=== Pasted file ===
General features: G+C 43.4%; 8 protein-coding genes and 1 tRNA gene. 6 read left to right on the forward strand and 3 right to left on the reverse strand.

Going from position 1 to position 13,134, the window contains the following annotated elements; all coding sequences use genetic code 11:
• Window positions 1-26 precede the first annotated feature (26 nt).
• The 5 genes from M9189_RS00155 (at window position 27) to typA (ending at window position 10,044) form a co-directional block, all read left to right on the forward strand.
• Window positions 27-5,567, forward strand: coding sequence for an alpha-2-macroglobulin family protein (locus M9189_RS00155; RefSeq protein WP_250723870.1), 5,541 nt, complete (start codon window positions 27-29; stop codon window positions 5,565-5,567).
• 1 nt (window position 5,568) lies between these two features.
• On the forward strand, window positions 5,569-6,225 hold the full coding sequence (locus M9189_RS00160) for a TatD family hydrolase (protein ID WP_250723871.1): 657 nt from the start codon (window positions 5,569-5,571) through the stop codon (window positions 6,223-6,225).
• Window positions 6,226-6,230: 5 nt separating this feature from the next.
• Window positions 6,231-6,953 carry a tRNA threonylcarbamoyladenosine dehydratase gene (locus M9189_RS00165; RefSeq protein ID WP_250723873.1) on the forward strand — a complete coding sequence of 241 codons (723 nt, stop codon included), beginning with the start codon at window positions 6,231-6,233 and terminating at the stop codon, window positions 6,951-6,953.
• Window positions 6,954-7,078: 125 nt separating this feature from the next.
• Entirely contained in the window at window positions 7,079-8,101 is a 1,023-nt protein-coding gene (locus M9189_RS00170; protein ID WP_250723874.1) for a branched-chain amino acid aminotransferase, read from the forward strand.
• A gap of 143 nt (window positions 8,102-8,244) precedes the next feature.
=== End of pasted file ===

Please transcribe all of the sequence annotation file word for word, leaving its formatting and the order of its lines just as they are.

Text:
General features: G+C 43.4%; 8 protein-coding genes and 1 tRNA gene. 6 read left to right on the forward strand and 3 right to left on the reverse strand.

Going from position 1 to position 13,134, the window contains the following annotated elements; all coding sequences use genetic code 11:
• Window positions 1-26 precede the first annotated feature (26 nt).
• The 5 genes from M9189_RS00155 (at window position 27) to typA (ending at window position 10,044) form a co-directional block, all read left to right on the forward strand.
• Window positions 27-5,567, forward strand: coding sequence for an alpha-2-macroglobulin family protein (locus M9189_RS00155; RefSeq protein WP_250723870.1), 5,541 nt, complete (start codon window positions 27-29; stop codon window positions 5,565-5,567).
• 1 nt (window position 5,568) lies between these two features.
• On the forward strand, window positions 5,569-6,225 hold the full coding sequence (locus M9189_RS00160) for a TatD family hydrolase (protein ID WP_250723871.1): 657 nt from the start codon (window positions 5,569-5,571) through the stop codon (window positions 6,223-6,225).
• Window positions 6,226-6,230: 5 nt separating this feature from the next.
• Window positions 6,231-6,953 carry a tRNA threonylcarbamoyladenosine dehydratase gene (locus M9189_RS00165; RefSeq protein ID WP_250723873.1) on the forward strand — a complete coding sequence of 241 codons (723 nt, stop codon included), beginning with the start codon at window positions 6,231-6,233 and terminating at the stop codon, window positions 6,951-6,953.
• Window positions 6,954-7,078: 125 nt separating this feature from the next.
• Entirely contained in the window at window positions 7,079-8,101 is a 1,023-nt protein-coding gene (locus M9189_RS00170; protein ID WP_250723874.1) for a branched-chain amino acid aminotransferase, read from the forward strand.
• A gap of 143 nt (window positions 8,102-8,244) precedes the next feature.